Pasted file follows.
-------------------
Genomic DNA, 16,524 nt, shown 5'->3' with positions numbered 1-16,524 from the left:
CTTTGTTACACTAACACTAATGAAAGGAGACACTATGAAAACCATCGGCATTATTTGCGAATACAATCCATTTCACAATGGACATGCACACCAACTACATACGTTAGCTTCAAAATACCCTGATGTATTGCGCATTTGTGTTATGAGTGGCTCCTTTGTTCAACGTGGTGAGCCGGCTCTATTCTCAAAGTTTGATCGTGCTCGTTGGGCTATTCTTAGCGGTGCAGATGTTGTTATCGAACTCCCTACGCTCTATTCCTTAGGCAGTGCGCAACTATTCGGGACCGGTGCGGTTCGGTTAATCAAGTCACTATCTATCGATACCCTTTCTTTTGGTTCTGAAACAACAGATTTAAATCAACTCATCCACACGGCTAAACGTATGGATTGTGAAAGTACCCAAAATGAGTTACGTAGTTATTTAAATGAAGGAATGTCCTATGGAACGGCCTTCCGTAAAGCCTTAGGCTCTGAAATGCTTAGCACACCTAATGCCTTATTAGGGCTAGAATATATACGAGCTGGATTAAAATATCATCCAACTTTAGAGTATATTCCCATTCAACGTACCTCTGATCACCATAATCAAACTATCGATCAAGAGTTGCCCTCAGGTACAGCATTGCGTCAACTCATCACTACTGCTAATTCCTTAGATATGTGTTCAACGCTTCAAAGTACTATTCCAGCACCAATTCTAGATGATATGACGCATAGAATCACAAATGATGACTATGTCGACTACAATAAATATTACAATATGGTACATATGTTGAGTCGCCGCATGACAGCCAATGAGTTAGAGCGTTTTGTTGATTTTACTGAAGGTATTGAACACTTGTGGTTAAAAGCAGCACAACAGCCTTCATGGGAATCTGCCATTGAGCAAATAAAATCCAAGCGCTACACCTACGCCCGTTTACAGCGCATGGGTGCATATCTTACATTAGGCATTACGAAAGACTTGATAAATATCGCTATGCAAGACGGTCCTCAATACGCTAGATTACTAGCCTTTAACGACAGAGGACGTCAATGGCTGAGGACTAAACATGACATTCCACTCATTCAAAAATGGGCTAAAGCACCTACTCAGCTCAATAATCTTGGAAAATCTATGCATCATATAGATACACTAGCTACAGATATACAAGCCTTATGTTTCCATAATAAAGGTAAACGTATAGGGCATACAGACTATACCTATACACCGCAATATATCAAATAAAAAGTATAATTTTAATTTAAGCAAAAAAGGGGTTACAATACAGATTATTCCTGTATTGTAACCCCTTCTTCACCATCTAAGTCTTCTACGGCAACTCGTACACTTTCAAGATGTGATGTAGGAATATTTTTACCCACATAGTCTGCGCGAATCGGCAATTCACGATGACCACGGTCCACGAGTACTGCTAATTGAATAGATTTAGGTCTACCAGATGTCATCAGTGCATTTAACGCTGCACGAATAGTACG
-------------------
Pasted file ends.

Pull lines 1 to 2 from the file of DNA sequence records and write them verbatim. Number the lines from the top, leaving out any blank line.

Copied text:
Genomic DNA, 16,524 nt, shown 5'->3' with positions numbered 1-16,524 from the left:
CTTTGTTACACTAACACTAATGAAAGGAGACACTATGAAAACCATCGGCATTATTTGCGAATACAATCCATTTCACAATGGACATGCACACCAACTACATACGTTAGCTTCAAAATACCCTGATGTATTGCGCATTTGTGTTATGAGTGGCTCCTTTGTTCAACGTGGTGAGCCGGCTCTATTCTCAAAGTTTGATCGTGCTCGTTGGGCTATTCTTAGCGGTGCAGATGTTGTTATCGAACTCCCTACGCTCTATTCCTTAGGCAGTGCGCAACTATTCGGGACCGGTGCGGTTCGGTTAATCAAGTCACTATCTATCGATACCCTTTCTTTTGGTTCTGAAACAACAGATTTAAATCAACTCATCCACACGGCTAAACGTATGGATTGTGAAAGTACCCAAAATGAGTTACGTAGTTATTTAAATGAAGGAATGTCCTATGGAACGGCCTTCCGTAAAGCCTTAGGCTCTGAAATGCTTAGCACACCTAATGCCTTATTAGGGCTAGAATATATACGAGCTGGATTAAAATATCATCCAACTTTAGAGTATATTCCCATTCAACGTACCTCTGATCACCATAATCAAACTATCGATCAAGAGTTGCCCTCAGGTACAGCATTGCGTCAACTCATCACTACTGCTAATTCCTTAGATATGTGTTCAACGCTTCAAAGTACTATTCCAGCACCAATTCTAGATGATATGACGCATAGAATCACAAATGATGACTATGTCGACTACAATAAATATTACAATATGGTACATATGTTGAGTCGCCGCATGACAGCCAATGAGTTAGAGCGTTTTGTTGATTTTACTGAAGGTATTGAACACTTGTGGTTAAAAGCAGCACAACAGCCTTCATGGGAATCTGCCATTGAGCAAATAAAATCCAAGCGCTACACCTACGCCCGTTTACAGCGCATGGGTGCATATCTTACATTAGGCATTACGAAAGACTTGATAAATATCGCTATGCAAGACGGTCCTCAATACGCTAGATTACTAGCCTTTAACGACAGAGGACGTCAATGGCTGAGGACTAAACATGACATTCCACTCATTCAAAAATGGGCTAAAGCACCTACTCAGCTCAATAATCTTGGAAAATCTATGCATCATATAGATACACTAGCTACAGATATACAAGCCTTATGTTTCCATAATAAAGGTAAACGTATAGGGCATACAGACTATACCTATACACCGCAATATATCAAATAAAAAGTATAATTTTAATTTAAGCAAAAAAGGGGTTACAATACAGATTATTCCTGTATTGTAACCCCTTCTTCACCATCTAAGTCTTCTACGGCAACTCGTACACTTTCAAGATGTGATGTAGGAATATTTTTACCCACATAGTCTGCGCGAATCGGCAATTCACGATGACCACGGTCCACGAGTACTGCTAATTGAATAGATTTAGGTCTACCAGATGTCATCAGTGCATTTAACGCTGCACGAATAGTACG